For too long many New Zealanders have viewed low-decile schools as lower quality.
And it is easy to see why. Looking at most NCEA league tables, any parent will quickly see high-decile schools at the top and low-decile schools down at the bottom.
Reading Education Review Office (ERO) reviews of your local schools will tell you a similar story. Low-decile schools are disproportionately categorised in the poor-performing category compared to middle- and high-decile schools.
At the same time, many parents have heard from others in their community that the high-decile school across town is doing spectacularly in NCEA, music and sports.
Given all the information available, it is not surprising that many parents have flocked to high-decile schools in an attempt to get the best education outcomes for their kids.
While existing measures of school performance have their merit, all of them produce measures of school performance that are a complicated mix of family background contribution and school contribution. Producing better education outcomes for students is much easier for schools dealing with kids from highly educated parents in advantaged communities.
Our results show that after accounting for the contribution of family background, we found that most schools, approximately 80%, perform very similarly.
However, we also found 42 decile 1 and 2 schools that outperformed 75% of every secondary school in the country. In contrast, we also found 9 decile 9 and 10 schools in the bottom 25% of every secondary school in the country.
Using data from Statistics New Zealand’s Integrated Data Infrastructure (IDI) – New Zealand’s largest research database – the Initiative developed a revolutionary school performance tool that provides the Ministry of Education and ERO a better measure of school performance.
Otherwise known as a contextualised value-added model, our tool is unique in New Zealand in that it separates the contribution of each school from the contribution of each student’s family background. This gives the Ministry and ERO better and more relevant information on secondary school performance.
While other models internationally do a similar job, the breadth of data on students and their families available in the IDI allows for far better modelling – to give far more relevant results.
Over the past year, the Initiative analysed data on nearly 400,000 students from 480 secondary schools over 10 years to determine how New Zealand secondary schools are performing after adjusting for differences in family background.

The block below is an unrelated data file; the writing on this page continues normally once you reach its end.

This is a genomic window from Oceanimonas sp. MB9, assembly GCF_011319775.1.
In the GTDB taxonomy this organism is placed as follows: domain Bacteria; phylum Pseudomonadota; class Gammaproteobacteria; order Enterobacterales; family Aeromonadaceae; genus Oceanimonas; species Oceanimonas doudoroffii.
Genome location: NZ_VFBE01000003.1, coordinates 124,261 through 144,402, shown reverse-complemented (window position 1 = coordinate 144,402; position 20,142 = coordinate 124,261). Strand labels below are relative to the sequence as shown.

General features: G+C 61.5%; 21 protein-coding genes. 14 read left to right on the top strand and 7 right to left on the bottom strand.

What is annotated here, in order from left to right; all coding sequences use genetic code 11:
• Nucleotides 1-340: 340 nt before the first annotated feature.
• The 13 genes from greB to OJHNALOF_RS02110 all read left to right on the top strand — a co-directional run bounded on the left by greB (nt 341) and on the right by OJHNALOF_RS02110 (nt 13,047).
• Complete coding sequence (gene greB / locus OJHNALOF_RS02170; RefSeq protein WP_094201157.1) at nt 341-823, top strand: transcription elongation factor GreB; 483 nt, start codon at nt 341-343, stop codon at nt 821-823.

The results shown in the data visualisation below are in stark contrast to what many New Zealanders believe about the quality of our low-and high-decile schools. We find high-performing schools across all deciles.
The purpose of our work was not to create new league tables; it was to get a better measure of how our schools are performing so that we can lift the absolute level of education in New Zealand.
Using this method, the Ministry and ERO could identify the top-performing schools in New Zealand and learn what types of practice are the most effective in improving the outcomes of our students. In doing so, the best practices can be disseminated across all schools in New Zealand.
Insights from our tool should not be limited to learning from the best schools in New Zealand. Annual reports could be sent to every principal at every secondary school in the country, providing them objective, fair and data-driven evidence on how their school’s performance.
For some schools this might reveal spectacular performance that might have otherwise remained hidden under current measures; for others, it may reveal underperformance that may have been concealed because of the advantaged communities that those schools serve.
In addition to evaluating individual school performance, this kind of analysis could be used by the Ministry to evaluate any education policy affecting secondary schools. At the same time, it could be employed by ERO to evaluate school interventions. Currently, there is very little work done to evaluate the effectiveness of both education policy and school interventions.
We must learn what works and what doesn’t to improve the education outcomes for students. Without better evaluation, and without better measures of school performance, we cannot get better outcomes for our students.
The work presented in our report, In Fairness to Our Schools: Better measures for better outcomes, demonstrates what can already be done with the data that is available to the Ministry. It is time for the Ministry and ERO to step up. It is time for better measures, better information, and better outcomes.